Since the fourth quarter of 2019, States will begin to consistently export more oil than it imports. This forecast is contained in a new report by the energy information Administration of U.S. Department of energy (EIA).
This, of course, will not make US independent of global supply chains of oil. The United States will continue to purchase raw materials in the middle East and in Latin America. However, this forecast shows that the growth potential of U.S. shale production is far from exhausted.
And by December 2020, according to the EIA forecast, America will export 1.2 million barrels per day more oil and products than it imported. But just 10 years ago, the United States bought at 9.4 million barrels a day more than it sold abroad.
It is worth noting that for the first time the United States became a net exporter of oil in November 2018, albeit briefly – just for a week. This situation will periodically arise during 2019, and closer to the end of 2020 the excess of exports over imports will become the norm.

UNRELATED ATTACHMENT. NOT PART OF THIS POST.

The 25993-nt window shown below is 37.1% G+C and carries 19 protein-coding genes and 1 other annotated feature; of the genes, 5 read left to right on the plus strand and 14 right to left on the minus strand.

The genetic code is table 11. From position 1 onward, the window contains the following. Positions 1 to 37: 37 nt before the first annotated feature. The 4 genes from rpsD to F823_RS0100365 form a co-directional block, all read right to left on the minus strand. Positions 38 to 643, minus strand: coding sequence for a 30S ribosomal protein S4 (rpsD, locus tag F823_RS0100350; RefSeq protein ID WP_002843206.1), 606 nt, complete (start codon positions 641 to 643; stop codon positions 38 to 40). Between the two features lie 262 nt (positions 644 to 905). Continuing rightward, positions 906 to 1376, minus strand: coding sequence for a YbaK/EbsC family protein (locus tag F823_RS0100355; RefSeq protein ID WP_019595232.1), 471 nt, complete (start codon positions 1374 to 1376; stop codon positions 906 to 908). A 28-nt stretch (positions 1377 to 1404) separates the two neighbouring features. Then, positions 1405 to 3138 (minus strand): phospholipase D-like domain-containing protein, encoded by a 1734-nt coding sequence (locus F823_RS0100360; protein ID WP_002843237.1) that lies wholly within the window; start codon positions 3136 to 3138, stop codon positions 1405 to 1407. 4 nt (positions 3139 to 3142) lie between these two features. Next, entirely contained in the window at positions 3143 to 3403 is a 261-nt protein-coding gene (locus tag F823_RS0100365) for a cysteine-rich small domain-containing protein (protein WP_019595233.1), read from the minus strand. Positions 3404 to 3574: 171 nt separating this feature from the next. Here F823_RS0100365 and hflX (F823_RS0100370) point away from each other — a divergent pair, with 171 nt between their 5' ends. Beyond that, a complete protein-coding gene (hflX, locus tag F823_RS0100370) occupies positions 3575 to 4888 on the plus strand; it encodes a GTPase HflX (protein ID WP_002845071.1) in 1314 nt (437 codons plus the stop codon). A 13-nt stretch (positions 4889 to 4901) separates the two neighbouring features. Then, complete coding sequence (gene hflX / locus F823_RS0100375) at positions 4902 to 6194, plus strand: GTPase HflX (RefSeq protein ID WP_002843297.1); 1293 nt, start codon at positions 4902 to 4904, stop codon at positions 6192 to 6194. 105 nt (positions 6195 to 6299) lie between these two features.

Actually, this could happen before, but the acquisition of America’s status as a net exporter was disrupted by the crisis that began in 2014. Now the US is again approaching towards this goal, said the World Oil resource.
However, according to the EIA forecast, the growth of shale production will slow down in 2019, but it will regain momentum in 2020 with the launch of a new trunk pipeline from the Permian basin to the Gulf coast, where the main export terminals.
USA is now the world’s largest consumer of oil, using about one of every five barrels produced in the world. But if the EIA forecast is justified, the United States will become one of the world’s largest net exporters. Because outside OPEC, only five countries produce more than 1 million barrels a day, Russia, Canada, Norway, Kazakhstan and Qatar.
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